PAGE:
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HEE chief nurse to lead Nursing Now leadership programme

  • 4 Comments

Health Education England’s chief nurse, Professor Lisa Bayliss-Pratt, has been appointed at global campaign, Nursing Now, to help spearhead a leadership and development training programme for young nurses and midwives in 2020.

Professor Bayliss-Pratt will be working for the Nursing Now campaign, a collaboration between the World Health Organization and the International Council of Nurses, as the new programme lead for “influential leadership for policy”.

“We want to see more nurses in senior leadership roles where their voices can be heard” 

Lisa Bayliss Pratt

In her new role, Professor Bayliss-Pratt will lead the campaign’s leadership training initiative, coined the Nightingale Challenge, which aims to promote investment in nursing and ensure more nurses and midwives are put in senior leadership positions.

As part of this, she will work to encourage employers around the world to provide leadership and development training for young nurses and midwives.

Speaking about her appointment, Professor Bayliss-Pratt said: “I am extremely honoured to have been appointed to this key role – it’s a privilege to be involved in such an exciting and important initiative.

“Promoting nursing and midwifery is vital to the future of healthcare, not just here in the UK but across the world,” she said.

“Effective and improved healthcare is delivered by multi-disciplinary teams and nurses and midwives can and should play an increasingly influential role in these teams,” she added.

The leadership programme, which will coincide with the World Health Organization’s Year of the Nurse and Midwife, will play a “key role” in Nursing Now’s ambition to raise the status and profile of the profession.

The campaign’s aim is to have at least 20,000 nurses and midwives aged 35 and under benefitting from the initiative, with at least 1,000 employers signing up to the challenge.

Commenting on the Nightingale Challenge, Professor Bayliss-Pratt said: “And, of course, we want to see more nurses in senior leadership roles, where their voices can be heard and they can bring their perspectives and advocacy to policy making nationally and globally.

“The Nightingale Challenge, by encouraging investment in education and development, will help make this a reality and I’m looking forward to seeing this take shape over the coming months,” she added.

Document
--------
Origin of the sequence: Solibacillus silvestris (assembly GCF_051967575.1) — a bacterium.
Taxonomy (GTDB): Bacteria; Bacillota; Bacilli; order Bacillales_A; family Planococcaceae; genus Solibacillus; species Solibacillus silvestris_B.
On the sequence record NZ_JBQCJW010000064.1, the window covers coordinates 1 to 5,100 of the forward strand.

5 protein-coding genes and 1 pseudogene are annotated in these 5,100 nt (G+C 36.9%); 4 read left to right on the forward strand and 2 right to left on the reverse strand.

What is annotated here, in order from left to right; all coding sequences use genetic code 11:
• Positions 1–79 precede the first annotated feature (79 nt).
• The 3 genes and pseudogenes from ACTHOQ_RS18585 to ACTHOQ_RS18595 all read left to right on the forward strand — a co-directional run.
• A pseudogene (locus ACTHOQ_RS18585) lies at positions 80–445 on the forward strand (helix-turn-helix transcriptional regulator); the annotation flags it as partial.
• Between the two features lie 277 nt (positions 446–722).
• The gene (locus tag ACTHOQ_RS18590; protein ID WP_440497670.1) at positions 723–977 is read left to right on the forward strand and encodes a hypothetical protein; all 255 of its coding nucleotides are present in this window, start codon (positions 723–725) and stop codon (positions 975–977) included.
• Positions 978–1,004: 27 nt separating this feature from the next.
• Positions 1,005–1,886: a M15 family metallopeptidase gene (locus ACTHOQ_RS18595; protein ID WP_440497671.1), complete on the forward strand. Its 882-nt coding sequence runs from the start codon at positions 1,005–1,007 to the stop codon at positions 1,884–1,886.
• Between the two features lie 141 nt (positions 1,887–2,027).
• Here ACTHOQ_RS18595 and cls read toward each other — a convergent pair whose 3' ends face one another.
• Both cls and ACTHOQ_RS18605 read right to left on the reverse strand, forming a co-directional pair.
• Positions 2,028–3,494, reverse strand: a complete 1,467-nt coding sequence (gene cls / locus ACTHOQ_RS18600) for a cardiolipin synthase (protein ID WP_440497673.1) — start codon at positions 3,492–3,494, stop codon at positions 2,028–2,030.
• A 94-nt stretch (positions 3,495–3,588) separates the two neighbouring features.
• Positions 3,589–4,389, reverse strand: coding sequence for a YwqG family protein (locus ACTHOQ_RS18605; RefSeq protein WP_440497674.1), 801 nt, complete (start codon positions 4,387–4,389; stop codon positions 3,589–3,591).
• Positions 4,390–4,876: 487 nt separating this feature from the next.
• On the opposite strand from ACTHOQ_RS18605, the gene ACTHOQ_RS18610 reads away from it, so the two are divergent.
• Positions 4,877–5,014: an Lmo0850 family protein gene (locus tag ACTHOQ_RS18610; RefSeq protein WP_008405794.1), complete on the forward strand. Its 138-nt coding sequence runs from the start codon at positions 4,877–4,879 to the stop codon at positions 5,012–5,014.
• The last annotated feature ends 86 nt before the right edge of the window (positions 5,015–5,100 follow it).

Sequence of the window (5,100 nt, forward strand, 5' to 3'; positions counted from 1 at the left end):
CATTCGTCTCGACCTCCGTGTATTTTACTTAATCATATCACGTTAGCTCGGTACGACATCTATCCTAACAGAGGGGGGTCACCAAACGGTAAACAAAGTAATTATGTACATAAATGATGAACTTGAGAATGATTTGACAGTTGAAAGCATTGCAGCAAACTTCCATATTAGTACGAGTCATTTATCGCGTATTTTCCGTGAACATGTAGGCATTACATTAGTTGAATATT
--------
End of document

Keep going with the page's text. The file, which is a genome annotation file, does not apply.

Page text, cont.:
According to Nursing Now, the challenge will give nurses and midwives the opportunity to extend their knowledge, skills and leadership potential, and develop their professional networks locally, nationally and internationally.

It will also place healthcare professionals in a “strong position” to take the next step in their careers, it noted.

Professor Bayliss-Pratt will officially launch the challenge at the ICN World Congress in Singapore later this month.

  • 4 Comments

Readers' comments (4)

  • How is this going to help to make the slightest dent in the 40,000 nurses that are required in our profession.

    Fiddling whilst Rome burns and paying those in the orchestra too much money.

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  • According to Nursing Now, the challenge will give nurses and midwives the opportunity to extend their knowledge, skills and leadership potential, and develop their professional networks locally, nationally and internationally.
    PLEASE engage us all ... hospice,private , prisons , mental health armed forces and care home colleagues ..

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  • This according to Nursing Now

    "Employers are welcome to involve other age groups and other professionals in their programmes as well – but only nurses and midwives aged 35 and under will count towards the 20,000 goal"

    Why no over 35's?

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  • I am somewhat baffled by this arbitrary age limit of 35 and under considering nurses are now required to work to their state pension age of at least 67 years! There are many over 35's who already possess the knowledge, skills, confidence and academic fortitude to lead but are overlooked and forgotten. We repeatedly speak of minimising health inequalities but when will inequalities end for those at the forefront of nursing????

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